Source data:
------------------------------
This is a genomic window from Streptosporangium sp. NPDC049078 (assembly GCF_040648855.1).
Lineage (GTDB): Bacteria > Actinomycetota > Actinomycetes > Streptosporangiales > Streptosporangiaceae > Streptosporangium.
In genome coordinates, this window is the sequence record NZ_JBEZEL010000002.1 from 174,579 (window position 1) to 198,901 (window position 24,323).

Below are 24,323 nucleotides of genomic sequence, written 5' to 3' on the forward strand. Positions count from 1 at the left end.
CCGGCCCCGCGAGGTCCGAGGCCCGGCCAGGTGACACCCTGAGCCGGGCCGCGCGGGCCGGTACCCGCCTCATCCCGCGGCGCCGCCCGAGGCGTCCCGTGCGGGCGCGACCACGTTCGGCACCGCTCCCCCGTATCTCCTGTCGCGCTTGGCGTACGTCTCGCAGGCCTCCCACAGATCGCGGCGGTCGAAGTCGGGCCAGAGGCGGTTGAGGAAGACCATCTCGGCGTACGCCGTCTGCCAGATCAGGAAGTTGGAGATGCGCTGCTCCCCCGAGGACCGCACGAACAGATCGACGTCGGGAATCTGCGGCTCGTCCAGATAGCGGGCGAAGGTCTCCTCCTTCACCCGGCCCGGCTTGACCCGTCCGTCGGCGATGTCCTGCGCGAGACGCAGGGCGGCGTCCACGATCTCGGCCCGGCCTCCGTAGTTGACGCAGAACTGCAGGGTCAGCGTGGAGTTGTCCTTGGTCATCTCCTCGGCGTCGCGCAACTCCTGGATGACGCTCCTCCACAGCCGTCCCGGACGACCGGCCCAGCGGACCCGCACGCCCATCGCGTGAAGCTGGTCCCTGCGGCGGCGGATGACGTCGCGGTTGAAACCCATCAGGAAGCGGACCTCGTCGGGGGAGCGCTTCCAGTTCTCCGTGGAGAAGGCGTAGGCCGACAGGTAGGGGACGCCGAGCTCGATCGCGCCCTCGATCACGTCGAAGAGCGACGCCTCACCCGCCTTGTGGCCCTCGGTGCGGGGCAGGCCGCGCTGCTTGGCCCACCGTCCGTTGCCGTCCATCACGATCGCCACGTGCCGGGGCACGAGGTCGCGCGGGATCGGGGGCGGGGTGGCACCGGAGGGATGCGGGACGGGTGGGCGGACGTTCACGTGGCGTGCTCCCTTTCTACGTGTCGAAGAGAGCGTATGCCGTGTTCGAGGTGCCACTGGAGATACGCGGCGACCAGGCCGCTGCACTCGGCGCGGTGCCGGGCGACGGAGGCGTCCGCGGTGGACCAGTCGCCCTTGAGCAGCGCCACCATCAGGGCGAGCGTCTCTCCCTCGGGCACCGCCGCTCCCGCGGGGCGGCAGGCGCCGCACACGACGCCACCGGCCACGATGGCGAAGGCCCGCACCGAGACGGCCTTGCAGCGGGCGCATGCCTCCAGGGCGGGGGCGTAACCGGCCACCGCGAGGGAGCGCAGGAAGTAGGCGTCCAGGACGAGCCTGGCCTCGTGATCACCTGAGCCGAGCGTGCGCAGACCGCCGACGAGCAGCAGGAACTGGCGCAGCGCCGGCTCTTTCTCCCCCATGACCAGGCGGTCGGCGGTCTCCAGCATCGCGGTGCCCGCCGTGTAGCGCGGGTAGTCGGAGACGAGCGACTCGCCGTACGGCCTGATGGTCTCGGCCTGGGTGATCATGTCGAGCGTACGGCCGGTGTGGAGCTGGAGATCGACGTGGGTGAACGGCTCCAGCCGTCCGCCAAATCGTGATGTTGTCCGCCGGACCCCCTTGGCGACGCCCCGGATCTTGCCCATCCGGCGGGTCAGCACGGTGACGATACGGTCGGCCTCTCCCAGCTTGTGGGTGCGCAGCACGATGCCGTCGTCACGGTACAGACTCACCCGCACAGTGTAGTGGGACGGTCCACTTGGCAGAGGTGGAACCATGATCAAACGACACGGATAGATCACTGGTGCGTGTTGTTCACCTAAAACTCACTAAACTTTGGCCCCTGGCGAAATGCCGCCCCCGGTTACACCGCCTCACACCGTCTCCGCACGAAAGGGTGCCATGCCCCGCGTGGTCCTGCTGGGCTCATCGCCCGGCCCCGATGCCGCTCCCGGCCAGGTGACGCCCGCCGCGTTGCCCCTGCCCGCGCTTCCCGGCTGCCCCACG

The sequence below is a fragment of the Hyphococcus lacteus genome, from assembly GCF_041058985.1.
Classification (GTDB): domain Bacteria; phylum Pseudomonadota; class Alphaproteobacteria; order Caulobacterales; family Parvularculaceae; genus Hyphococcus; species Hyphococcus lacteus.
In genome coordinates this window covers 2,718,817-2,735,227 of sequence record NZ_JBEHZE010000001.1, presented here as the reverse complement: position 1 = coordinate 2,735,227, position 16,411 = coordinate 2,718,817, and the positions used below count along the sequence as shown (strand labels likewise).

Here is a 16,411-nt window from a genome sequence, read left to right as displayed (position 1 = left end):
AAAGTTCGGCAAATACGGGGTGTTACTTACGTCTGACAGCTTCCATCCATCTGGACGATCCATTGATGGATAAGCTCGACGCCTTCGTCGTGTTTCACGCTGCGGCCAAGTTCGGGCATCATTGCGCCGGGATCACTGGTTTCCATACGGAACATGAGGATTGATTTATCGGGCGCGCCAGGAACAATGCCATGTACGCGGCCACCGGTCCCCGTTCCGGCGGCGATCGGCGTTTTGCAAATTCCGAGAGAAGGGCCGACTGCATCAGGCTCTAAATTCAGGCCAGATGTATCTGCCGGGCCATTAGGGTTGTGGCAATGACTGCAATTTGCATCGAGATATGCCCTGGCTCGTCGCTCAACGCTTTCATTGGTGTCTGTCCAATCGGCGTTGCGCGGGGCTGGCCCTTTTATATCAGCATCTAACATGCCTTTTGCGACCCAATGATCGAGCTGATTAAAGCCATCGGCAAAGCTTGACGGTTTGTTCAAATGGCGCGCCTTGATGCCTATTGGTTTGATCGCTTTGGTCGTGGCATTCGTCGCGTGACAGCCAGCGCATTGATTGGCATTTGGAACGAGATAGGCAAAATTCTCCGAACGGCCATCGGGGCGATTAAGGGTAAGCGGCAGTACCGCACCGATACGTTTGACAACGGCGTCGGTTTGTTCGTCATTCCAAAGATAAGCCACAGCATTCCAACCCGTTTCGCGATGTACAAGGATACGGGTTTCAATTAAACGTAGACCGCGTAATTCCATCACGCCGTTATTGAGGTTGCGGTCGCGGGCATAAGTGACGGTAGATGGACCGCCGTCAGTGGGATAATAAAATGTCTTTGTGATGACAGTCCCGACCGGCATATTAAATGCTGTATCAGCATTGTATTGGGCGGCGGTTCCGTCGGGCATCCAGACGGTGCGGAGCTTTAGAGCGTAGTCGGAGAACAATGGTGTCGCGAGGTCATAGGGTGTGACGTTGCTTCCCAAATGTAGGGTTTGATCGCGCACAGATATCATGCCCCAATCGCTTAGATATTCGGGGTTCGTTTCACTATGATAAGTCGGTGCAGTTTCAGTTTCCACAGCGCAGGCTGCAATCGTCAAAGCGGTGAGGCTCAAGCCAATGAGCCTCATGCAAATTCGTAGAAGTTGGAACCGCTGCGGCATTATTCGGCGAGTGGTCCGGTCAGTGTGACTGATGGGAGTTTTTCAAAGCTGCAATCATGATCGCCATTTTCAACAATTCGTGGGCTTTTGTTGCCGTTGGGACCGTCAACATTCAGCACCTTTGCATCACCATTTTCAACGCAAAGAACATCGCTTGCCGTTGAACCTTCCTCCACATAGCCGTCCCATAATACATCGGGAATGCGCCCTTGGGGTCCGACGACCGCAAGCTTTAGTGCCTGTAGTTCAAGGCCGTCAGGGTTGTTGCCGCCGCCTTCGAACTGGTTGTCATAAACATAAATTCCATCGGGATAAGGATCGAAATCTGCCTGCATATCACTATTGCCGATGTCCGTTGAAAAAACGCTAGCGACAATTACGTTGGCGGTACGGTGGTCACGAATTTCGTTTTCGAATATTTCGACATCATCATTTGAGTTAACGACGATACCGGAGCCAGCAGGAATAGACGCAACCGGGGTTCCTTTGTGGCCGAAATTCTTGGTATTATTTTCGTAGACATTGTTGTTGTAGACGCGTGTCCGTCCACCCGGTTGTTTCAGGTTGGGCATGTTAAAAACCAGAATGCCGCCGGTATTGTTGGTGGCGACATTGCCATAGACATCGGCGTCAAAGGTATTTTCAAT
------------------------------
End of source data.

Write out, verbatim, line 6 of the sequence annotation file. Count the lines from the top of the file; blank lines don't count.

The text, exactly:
The sequence below is a fragment of the Hyphococcus lacteus genome, from assembly GCF_041058985.1.